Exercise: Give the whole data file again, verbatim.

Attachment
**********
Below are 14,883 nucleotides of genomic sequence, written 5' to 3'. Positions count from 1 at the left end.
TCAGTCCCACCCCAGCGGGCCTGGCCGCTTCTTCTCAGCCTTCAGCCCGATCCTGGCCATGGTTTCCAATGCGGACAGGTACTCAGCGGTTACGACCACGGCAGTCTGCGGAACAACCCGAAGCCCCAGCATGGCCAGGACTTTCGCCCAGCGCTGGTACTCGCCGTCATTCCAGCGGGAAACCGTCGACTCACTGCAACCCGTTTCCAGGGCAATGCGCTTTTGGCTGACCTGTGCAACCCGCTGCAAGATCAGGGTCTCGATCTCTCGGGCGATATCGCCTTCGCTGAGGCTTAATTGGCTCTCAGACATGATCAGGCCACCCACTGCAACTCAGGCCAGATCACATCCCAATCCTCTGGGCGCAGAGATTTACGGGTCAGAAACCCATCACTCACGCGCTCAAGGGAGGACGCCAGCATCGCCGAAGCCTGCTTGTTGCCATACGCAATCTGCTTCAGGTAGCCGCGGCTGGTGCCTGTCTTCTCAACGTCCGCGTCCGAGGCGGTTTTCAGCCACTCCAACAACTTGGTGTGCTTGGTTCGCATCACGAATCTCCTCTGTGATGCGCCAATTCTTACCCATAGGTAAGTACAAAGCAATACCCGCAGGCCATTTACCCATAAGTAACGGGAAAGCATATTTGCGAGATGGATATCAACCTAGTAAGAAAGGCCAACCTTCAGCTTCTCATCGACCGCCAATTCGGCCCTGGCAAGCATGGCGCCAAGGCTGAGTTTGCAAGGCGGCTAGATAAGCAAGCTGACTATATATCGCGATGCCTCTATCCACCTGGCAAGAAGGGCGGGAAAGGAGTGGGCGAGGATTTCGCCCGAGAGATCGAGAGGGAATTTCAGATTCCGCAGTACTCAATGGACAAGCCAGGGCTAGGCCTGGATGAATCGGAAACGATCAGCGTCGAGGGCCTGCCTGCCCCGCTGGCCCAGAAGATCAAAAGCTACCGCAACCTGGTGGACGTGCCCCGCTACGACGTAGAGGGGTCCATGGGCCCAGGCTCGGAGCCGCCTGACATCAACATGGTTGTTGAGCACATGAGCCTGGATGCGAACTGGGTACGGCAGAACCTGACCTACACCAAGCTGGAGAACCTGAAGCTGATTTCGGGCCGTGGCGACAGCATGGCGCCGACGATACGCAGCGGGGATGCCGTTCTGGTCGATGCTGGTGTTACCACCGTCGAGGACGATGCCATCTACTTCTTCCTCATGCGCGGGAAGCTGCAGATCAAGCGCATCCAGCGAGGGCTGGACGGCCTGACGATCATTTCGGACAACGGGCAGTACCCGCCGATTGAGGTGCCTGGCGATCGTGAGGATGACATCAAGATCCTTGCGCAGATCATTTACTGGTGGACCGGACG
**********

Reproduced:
Below are 14,883 nucleotides of genomic sequence, written 5' to 3'. Positions count from 1 at the left end.
TCAGTCCCACCCCAGCGGGCCTGGCCGCTTCTTCTCAGCCTTCAGCCCGATCCTGGCCATGGTTTCCAATGCGGACAGGTACTCAGCGGTTACGACCACGGCAGTCTGCGGAACAACCCGAAGCCCCAGCATGGCCAGGACTTTCGCCCAGCGCTGGTACTCGCCGTCATTCCAGCGGGAAACCGTCGACTCACTGCAACCCGTTTCCAGGGCAATGCGCTTTTGGCTGACCTGTGCAACCCGCTGCAAGATCAGGGTCTCGATCTCTCGGGCGATATCGCCTTCGCTGAGGCTTAATTGGCTCTCAGACATGATCAGGCCACCCACTGCAACTCAGGCCAGATCACATCCCAATCCTCTGGGCGCAGAGATTTACGGGTCAGAAACCCATCACTCACGCGCTCAAGGGAGGACGCCAGCATCGCCGAAGCCTGCTTGTTGCCATACGCAATCTGCTTCAGGTAGCCGCGGCTGGTGCCTGTCTTCTCAACGTCCGCGTCCGAGGCGGTTTTCAGCCACTCCAACAACTTGGTGTGCTTGGTTCGCATCACGAATCTCCTCTGTGATGCGCCAATTCTTACCCATAGGTAAGTACAAAGCAATACCCGCAGGCCATTTACCCATAAGTAACGGGAAAGCATATTTGCGAGATGGATATCAACCTAGTAAGAAAGGCCAACCTTCAGCTTCTCATCGACCGCCAATTCGGCCCTGGCAAGCATGGCGCCAAGGCTGAGTTTGCAAGGCGGCTAGATAAGCAAGCTGACTATATATCGCGATGCCTCTATCCACCTGGCAAGAAGGGCGGGAAAGGAGTGGGCGAGGATTTCGCCCGAGAGATCGAGAGGGAATTTCAGATTCCGCAGTACTCAATGGACAAGCCAGGGCTAGGCCTGGATGAATCGGAAACGATCAGCGTCGAGGGCCTGCCTGCCCCGCTGGCCCAGAAGATCAAAAGCTACCGCAACCTGGTGGACGTGCCCCGCTACGACGTAGAGGGGTCCATGGGCCCAGGCTCGGAGCCGCCTGACATCAACATGGTTGTTGAGCACATGAGCCTGGATGCGAACTGGGTACGGCAGAACCTGACCTACACCAAGCTGGAGAACCTGAAGCTGATTTCGGGCCGTGGCGACAGCATGGCGCCGACGATACGCAGCGGGGATGCCGTTCTGGTCGATGCTGGTGTTACCACCGTCGAGGACGATGCCATCTACTTCTTCCTCATGCGCGGGAAGCTGCAGATCAAGCGCATCCAGCGAGGGCTGGACGGCCTGACGATCATTTCGGACAACGGGCAGTACCCGCCGATTGAGGTGCCTGGCGATCGTGAGGATGACATCAAGATCCTTGCGCAGATCATTTACTGGTGGACCGGACG